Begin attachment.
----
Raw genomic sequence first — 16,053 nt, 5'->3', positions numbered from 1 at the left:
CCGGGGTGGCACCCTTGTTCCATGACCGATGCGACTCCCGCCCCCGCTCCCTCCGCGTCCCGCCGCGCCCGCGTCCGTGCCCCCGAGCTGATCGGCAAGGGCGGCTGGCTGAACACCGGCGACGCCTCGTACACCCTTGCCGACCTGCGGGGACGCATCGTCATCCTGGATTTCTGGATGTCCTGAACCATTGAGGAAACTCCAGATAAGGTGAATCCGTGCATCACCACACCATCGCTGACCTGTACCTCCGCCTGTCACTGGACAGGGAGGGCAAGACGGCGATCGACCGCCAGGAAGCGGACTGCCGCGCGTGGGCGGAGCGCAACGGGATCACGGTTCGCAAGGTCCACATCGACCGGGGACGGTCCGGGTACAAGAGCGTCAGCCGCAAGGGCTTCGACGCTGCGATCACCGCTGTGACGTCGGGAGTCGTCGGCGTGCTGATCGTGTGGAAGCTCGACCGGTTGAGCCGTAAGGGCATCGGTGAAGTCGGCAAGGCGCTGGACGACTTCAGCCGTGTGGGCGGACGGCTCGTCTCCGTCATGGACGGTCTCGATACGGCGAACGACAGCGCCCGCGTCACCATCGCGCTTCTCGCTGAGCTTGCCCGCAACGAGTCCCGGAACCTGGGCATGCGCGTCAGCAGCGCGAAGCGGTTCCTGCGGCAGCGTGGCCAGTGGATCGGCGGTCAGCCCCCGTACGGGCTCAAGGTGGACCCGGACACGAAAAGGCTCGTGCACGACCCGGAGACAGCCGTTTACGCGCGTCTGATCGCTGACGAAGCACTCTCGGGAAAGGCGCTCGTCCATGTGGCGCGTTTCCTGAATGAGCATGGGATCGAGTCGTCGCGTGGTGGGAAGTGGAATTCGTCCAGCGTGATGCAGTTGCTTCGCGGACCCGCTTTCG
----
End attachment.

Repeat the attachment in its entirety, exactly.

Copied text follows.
Raw genomic sequence first — 16,053 nt, 5'->3', positions numbered from 1 at the left:
CCGGGGTGGCACCCTTGTTCCATGACCGATGCGACTCCCGCCCCCGCTCCCTCCGCGTCCCGCCGCGCCCGCGTCCGTGCCCCCGAGCTGATCGGCAAGGGCGGCTGGCTGAACACCGGCGACGCCTCGTACACCCTTGCCGACCTGCGGGGACGCATCGTCATCCTGGATTTCTGGATGTCCTGAACCATTGAGGAAACTCCAGATAAGGTGAATCCGTGCATCACCACACCATCGCTGACCTGTACCTCCGCCTGTCACTGGACAGGGAGGGCAAGACGGCGATCGACCGCCAGGAAGCGGACTGCCGCGCGTGGGCGGAGCGCAACGGGATCACGGTTCGCAAGGTCCACATCGACCGGGGACGGTCCGGGTACAAGAGCGTCAGCCGCAAGGGCTTCGACGCTGCGATCACCGCTGTGACGTCGGGAGTCGTCGGCGTGCTGATCGTGTGGAAGCTCGACCGGTTGAGCCGTAAGGGCATCGGTGAAGTCGGCAAGGCGCTGGACGACTTCAGCCGTGTGGGCGGACGGCTCGTCTCCGTCATGGACGGTCTCGATACGGCGAACGACAGCGCCCGCGTCACCATCGCGCTTCTCGCTGAGCTTGCCCGCAACGAGTCCCGGAACCTGGGCATGCGCGTCAGCAGCGCGAAGCGGTTCCTGCGGCAGCGTGGCCAGTGGATCGGCGGTCAGCCCCCGTACGGGCTCAAGGTGGACCCGGACACGAAAAGGCTCGTGCACGACCCGGAGACAGCCGTTTACGCGCGTCTGATCGCTGACGAAGCACTCTCGGGAAAGGCGCTCGTCCATGTGGCGCGTTTCCTGAATGAGCATGGGATCGAGTCGTCGCGTGGTGGGAAGTGGAATTCGTCCAGCGTGATGCAGTTGCTTCGCGGACCCGCTTTCG